It’s my Birthday and I’ll Cry if I Want To

My birthday falls about a month before my late husband’s. When we were first dating I loved that. It meant he had to buy me a gift first and I could see exactly what level of gift giving he thought we were at before I had to buy him a present. Heaven forbid I gift the rare first edition copy of his favorite book when he is still at the, “I got you this token stuffed animal…it’s kinda cute right?” phase. But beyond gift gauging, having our birthday’s so close together created a fun birthday season. There was always an excuse to go out for dinner, or make a cake, or have extra desserts around the house. Because it was birthday season.

Then my husband died. That first year I didn’t really feel like celebrating at all. I ended up spending the day at the spa joined by some of my oldest and dearest friends. It was a nice day-a bright spot in the sea of sadness that was my life. It was also decadent, a splurge on myself, a chance to feel pampered when all I had been capable of was merely surviving. It was a treat. And it ended up being a one time only treat because spas are expensive and, in case you haven’t heard, teachers aren’t exactly rolling in the dough. My second post-husband dying birthday was deep in the pandemic. We were still teaching school virtually, and spas and shows were closed. Now everybody’s life looked different. That birthday was marked by a fancy dinner, served outdoors. It was a little easier to celebrate, partly because I was in a different place in my grief journey and partly because the weirdness of the pandemic matched the weirdness I was feeling.

That brings us to my most recent birthday. This one was a hodgepodge of celebrations interrupted by work commitments and, oh yeah, still a pandemic. But this birthday was one of the hardest yet. You see my husband had always been older than me. He was about two years older than me when we met and he stayed two years older than me for all of our relationship because that’s how age works. On my most recent birthday I turned 33. The age that Thomas Jefferson was when he wrote the declaration of independence. The same age we estimate Jesus was when he finished his ministry on earth. So, you know, no pressure. This is also the age where I officially become older than my husband will ever get to be.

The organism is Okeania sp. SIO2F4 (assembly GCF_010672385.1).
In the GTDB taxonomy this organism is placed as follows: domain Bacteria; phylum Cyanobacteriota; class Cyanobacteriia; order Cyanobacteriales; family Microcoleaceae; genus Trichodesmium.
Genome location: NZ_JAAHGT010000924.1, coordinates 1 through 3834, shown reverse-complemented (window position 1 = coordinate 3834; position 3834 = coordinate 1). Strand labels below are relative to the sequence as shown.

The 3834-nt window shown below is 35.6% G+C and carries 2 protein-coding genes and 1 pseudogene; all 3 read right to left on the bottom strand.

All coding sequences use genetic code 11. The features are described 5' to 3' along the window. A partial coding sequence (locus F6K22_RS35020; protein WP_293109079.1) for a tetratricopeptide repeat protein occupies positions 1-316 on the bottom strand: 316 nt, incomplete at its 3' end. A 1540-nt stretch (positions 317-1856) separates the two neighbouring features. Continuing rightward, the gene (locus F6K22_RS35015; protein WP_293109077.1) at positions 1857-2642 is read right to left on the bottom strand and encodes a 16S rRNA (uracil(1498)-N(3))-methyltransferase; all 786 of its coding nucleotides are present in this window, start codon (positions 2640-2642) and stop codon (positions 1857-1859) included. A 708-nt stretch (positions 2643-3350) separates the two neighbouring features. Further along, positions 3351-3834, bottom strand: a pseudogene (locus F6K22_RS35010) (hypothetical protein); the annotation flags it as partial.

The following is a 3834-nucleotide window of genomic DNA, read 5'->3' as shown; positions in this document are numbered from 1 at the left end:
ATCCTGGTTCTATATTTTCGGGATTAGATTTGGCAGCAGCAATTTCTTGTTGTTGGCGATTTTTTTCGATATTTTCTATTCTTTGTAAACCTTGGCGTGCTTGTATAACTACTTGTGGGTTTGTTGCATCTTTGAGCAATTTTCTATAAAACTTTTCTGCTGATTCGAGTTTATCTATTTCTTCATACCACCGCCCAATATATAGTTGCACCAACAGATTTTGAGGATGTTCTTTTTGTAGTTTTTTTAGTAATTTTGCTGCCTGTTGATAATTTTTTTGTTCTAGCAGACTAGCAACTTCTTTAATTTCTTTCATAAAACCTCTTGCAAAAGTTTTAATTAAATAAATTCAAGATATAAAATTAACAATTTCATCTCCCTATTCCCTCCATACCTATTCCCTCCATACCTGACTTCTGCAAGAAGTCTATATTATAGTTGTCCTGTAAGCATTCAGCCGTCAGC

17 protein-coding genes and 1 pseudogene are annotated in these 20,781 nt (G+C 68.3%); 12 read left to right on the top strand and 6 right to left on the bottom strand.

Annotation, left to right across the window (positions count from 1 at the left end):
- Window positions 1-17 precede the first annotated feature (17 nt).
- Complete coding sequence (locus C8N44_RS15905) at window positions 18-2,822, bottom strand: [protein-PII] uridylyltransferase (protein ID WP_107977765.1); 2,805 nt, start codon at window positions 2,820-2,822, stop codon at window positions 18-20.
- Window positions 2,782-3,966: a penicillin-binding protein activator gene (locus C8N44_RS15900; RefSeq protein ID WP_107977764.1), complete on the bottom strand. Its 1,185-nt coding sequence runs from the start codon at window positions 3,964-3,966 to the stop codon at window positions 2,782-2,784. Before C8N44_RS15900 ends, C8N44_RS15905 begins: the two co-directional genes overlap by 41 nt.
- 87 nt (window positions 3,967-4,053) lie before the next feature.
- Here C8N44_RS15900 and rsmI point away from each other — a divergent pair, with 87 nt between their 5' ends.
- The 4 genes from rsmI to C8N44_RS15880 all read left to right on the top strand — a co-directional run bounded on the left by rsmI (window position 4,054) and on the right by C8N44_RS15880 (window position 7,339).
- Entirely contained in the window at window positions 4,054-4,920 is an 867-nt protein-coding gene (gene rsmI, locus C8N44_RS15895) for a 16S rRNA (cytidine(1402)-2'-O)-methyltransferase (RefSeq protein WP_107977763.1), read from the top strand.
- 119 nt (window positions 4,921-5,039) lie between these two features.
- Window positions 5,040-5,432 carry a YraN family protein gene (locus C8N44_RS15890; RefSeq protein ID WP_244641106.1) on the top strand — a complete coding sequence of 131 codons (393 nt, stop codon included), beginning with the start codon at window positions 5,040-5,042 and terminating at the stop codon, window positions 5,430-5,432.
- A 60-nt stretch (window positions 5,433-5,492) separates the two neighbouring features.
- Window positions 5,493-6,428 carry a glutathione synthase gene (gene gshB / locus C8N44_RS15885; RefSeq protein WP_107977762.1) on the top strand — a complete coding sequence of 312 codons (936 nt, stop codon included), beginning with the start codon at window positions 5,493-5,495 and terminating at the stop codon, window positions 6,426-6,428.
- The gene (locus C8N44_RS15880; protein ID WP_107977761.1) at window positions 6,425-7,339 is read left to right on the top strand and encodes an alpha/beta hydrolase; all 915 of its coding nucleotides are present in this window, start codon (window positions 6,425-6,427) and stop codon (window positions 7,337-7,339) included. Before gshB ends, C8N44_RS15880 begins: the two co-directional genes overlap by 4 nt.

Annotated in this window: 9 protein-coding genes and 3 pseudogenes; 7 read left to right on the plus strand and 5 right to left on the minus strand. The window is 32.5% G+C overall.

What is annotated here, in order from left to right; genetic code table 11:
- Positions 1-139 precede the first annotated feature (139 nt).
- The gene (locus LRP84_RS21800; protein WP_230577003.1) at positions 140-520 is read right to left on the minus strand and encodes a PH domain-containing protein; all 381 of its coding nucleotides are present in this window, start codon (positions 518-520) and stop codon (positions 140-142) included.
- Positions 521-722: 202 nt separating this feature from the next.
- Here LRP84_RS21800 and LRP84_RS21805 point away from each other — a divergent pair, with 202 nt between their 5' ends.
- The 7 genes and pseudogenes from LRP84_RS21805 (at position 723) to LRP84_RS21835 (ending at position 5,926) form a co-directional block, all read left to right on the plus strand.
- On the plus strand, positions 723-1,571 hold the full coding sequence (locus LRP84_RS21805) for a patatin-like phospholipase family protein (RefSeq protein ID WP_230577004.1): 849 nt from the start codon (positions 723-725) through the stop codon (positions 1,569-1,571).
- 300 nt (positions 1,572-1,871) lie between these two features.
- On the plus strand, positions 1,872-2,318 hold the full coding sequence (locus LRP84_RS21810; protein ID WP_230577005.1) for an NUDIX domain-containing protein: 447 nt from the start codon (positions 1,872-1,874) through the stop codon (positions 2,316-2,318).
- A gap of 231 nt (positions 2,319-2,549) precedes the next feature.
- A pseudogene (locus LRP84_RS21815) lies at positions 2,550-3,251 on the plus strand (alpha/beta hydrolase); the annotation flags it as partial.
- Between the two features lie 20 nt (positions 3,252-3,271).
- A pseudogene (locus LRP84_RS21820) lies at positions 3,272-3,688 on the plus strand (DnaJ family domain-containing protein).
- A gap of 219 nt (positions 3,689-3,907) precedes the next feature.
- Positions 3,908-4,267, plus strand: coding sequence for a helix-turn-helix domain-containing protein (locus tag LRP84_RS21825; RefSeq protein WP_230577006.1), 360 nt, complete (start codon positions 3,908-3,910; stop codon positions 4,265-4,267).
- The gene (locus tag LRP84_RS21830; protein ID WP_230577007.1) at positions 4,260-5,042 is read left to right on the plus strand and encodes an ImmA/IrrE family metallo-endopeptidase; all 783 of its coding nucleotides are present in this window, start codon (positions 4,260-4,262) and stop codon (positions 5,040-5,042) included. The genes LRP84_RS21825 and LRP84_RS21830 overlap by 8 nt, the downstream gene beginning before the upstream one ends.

That’s heavy. There is now no denying that time is relentlessly moving on. That I must continue to move forward all while grappling with the feeling that the life I used to have is falling further and further behind. Things are different now, I am different now. I honestly don’t know how my husband would fit in my current life. But at the same time I can so clearly remember what life used to be like, what we were like together, and I miss that.

This past week, Facebook memories was kind enough to remind me of all the different treats I made for my husband’s birthday. Everything from buffalo chicken mac and cheese (I won’t give you the ingredient list-it’s truly horrifying) to from scratch German Chocolate Cake (that I would scrape the frosting off because I hate coconut). Now, I try to honor my husbands birthday by not cooking (because I also need to be kind to myself), and instead going out with a few close friends. Friends who know me now and who knew us then. We treat ourselves to a night off from cooking and have a fun evening together as we celebrate and remember the man we loved and dearly miss.